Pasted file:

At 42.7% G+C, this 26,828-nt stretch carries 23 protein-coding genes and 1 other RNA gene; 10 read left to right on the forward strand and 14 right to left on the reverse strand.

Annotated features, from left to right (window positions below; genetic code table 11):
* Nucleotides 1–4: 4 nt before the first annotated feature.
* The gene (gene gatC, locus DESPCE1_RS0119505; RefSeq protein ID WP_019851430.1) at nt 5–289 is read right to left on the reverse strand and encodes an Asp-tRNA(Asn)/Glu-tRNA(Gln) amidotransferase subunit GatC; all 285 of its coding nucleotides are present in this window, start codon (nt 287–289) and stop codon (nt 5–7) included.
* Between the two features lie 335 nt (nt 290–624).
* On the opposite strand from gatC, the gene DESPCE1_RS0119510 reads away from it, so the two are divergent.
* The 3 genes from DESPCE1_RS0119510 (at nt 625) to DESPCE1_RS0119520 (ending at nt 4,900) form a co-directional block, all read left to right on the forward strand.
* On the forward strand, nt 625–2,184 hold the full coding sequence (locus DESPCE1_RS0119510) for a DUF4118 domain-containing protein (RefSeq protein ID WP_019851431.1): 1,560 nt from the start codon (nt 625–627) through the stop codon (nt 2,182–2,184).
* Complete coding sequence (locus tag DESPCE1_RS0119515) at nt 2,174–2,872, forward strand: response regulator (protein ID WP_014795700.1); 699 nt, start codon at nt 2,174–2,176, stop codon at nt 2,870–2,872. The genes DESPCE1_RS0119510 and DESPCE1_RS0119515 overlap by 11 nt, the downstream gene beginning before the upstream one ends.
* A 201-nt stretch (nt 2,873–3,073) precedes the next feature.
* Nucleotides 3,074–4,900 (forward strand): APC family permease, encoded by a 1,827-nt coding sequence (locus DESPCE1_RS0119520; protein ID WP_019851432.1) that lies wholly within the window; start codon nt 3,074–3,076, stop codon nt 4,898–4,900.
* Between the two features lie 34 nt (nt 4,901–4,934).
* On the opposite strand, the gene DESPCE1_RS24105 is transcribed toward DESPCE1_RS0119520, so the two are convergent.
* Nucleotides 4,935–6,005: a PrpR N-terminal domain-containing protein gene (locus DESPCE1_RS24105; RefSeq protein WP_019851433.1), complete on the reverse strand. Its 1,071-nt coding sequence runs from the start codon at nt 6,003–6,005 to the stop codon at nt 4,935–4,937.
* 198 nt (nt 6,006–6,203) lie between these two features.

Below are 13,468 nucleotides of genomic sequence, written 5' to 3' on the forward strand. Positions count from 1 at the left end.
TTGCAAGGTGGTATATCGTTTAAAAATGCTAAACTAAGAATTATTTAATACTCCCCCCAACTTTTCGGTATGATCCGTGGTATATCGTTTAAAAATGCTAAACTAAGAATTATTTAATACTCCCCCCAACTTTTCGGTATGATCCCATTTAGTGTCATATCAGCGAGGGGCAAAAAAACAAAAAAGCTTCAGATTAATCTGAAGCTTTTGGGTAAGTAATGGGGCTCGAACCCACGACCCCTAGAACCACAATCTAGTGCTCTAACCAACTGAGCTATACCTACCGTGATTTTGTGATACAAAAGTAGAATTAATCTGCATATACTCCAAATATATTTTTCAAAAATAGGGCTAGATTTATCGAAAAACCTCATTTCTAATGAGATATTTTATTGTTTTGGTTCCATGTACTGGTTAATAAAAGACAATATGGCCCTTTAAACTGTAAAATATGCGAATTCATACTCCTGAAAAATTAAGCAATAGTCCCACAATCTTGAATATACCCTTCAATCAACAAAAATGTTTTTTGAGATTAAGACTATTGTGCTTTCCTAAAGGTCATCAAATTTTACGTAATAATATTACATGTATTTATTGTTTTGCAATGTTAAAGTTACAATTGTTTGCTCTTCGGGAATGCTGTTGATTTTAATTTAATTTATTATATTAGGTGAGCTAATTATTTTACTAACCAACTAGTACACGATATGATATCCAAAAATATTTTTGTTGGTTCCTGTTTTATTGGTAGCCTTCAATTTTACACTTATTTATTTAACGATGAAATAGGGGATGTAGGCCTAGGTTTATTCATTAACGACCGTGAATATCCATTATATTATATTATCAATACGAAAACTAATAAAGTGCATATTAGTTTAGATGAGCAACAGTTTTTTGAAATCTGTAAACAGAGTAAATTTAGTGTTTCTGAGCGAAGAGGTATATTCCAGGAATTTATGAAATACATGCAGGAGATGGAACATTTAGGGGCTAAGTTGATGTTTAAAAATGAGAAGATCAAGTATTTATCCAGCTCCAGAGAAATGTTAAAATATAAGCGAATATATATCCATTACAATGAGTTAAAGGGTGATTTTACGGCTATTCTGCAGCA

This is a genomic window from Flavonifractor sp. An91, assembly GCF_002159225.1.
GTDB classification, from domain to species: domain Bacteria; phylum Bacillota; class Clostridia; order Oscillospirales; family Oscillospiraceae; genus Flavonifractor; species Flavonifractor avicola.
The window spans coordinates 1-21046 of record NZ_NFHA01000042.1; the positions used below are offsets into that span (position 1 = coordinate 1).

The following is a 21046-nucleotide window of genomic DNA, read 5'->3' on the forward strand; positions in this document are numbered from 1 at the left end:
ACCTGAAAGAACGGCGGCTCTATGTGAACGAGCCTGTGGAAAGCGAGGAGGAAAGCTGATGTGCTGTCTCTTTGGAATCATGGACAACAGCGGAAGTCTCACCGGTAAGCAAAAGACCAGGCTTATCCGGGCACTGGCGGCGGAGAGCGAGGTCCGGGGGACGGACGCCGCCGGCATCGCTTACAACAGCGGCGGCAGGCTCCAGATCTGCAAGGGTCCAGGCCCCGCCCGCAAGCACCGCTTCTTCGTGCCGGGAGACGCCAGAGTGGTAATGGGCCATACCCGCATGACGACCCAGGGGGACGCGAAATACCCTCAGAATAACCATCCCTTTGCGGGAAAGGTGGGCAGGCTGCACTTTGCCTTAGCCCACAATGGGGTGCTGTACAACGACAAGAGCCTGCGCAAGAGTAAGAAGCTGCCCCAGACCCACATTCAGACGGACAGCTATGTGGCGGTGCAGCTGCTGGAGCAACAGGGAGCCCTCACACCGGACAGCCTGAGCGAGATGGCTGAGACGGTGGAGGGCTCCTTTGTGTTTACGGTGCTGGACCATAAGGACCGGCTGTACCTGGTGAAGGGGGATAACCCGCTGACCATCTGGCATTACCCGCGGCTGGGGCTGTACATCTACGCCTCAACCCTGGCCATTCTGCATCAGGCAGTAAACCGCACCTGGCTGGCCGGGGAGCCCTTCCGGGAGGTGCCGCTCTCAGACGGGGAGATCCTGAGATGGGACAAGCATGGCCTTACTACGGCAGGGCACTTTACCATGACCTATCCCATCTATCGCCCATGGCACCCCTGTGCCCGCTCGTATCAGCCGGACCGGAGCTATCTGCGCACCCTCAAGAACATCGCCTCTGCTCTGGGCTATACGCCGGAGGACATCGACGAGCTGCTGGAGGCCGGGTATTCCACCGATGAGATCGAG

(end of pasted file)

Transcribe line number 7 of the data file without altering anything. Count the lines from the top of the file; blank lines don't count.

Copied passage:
* The 3 genes from DESPCE1_RS0119510 (at nt 625) to DESPCE1_RS0119520 (ending at nt 4,900) form a co-directional block, all read left to right on the forward strand.